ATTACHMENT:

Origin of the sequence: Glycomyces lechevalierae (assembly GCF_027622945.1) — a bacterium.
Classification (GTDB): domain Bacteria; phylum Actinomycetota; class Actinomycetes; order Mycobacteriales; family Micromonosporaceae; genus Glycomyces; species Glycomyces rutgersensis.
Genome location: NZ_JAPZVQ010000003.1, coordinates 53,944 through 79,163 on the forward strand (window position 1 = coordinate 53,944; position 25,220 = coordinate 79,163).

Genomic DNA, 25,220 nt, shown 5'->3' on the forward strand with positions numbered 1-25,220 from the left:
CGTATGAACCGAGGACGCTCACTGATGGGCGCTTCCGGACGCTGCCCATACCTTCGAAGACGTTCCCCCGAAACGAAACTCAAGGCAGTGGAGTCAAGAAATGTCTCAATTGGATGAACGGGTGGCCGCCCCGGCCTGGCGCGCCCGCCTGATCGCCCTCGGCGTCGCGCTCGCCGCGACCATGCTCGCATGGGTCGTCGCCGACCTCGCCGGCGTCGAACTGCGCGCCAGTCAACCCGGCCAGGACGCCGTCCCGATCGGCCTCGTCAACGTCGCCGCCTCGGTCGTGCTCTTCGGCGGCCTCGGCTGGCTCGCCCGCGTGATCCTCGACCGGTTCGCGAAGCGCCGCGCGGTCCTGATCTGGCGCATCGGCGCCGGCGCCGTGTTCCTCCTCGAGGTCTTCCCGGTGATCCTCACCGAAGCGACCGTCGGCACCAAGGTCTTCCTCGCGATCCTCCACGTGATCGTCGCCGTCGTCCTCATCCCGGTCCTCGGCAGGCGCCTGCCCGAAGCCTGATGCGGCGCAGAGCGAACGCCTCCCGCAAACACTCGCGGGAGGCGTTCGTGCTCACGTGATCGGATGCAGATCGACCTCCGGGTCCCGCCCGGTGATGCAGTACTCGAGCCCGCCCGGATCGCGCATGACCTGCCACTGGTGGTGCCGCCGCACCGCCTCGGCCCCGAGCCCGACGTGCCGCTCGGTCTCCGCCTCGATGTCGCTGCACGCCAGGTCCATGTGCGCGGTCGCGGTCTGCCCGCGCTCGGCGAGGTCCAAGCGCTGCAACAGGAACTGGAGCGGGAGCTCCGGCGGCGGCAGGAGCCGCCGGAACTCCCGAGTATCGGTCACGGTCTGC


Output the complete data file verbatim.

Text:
Origin of the sequence: Glycomyces lechevalierae (assembly GCF_027622945.1) — a bacterium.
Classification (GTDB): domain Bacteria; phylum Actinomycetota; class Actinomycetes; order Mycobacteriales; family Micromonosporaceae; genus Glycomyces; species Glycomyces rutgersensis.
Genome location: NZ_JAPZVQ010000003.1, coordinates 53,944 through 79,163 on the forward strand (window position 1 = coordinate 53,944; position 25,220 = coordinate 79,163).

Genomic DNA, 25,220 nt, shown 5'->3' on the forward strand with positions numbered 1-25,220 from the left:
CGTATGAACCGAGGACGCTCACTGATGGGCGCTTCCGGACGCTGCCCATACCTTCGAAGACGTTCCCCCGAAACGAAACTCAAGGCAGTGGAGTCAAGAAATGTCTCAATTGGATGAACGGGTGGCCGCCCCGGCCTGGCGCGCCCGCCTGATCGCCCTCGGCGTCGCGCTCGCCGCGACCATGCTCGCATGGGTCGTCGCCGACCTCGCCGGCGTCGAACTGCGCGCCAGTCAACCCGGCCAGGACGCCGTCCCGATCGGCCTCGTCAACGTCGCCGCCTCGGTCGTGCTCTTCGGCGGCCTCGGCTGGCTCGCCCGCGTGATCCTCGACCGGTTCGCGAAGCGCCGCGCGGTCCTGATCTGGCGCATCGGCGCCGGCGCCGTGTTCCTCCTCGAGGTCTTCCCGGTGATCCTCACCGAAGCGACCGTCGGCACCAAGGTCTTCCTCGCGATCCTCCACGTGATCGTCGCCGTCGTCCTCATCCCGGTCCTCGGCAGGCGCCTGCCCGAAGCCTGATGCGGCGCAGAGCGAACGCCTCCCGCAAACACTCGCGGGAGGCGTTCGTGCTCACGTGATCGGATGCAGATCGACCTCCGGGTCCCGCCCGGTGATGCAGTACTCGAGCCCGCCCGGATCGCGCATGACCTGCCACTGGTGGTGCCGCCGCACCGCCTCGGCCCCGAGCCCGACGTGCCGCTCGGTCTCCGCCTCGATGTCGCTGCACGCCAGGTCCATGTGCGCGGTCGCGGTCTGCCCGCGCTCGGCGAGGTCCAAGCGCTGCAACAGGAACTGGAGCGGGAGCTCCGGCGGCGGCAGGAGCCGCCGGAACTCCCGAGTATCGGTCACGGTCTGC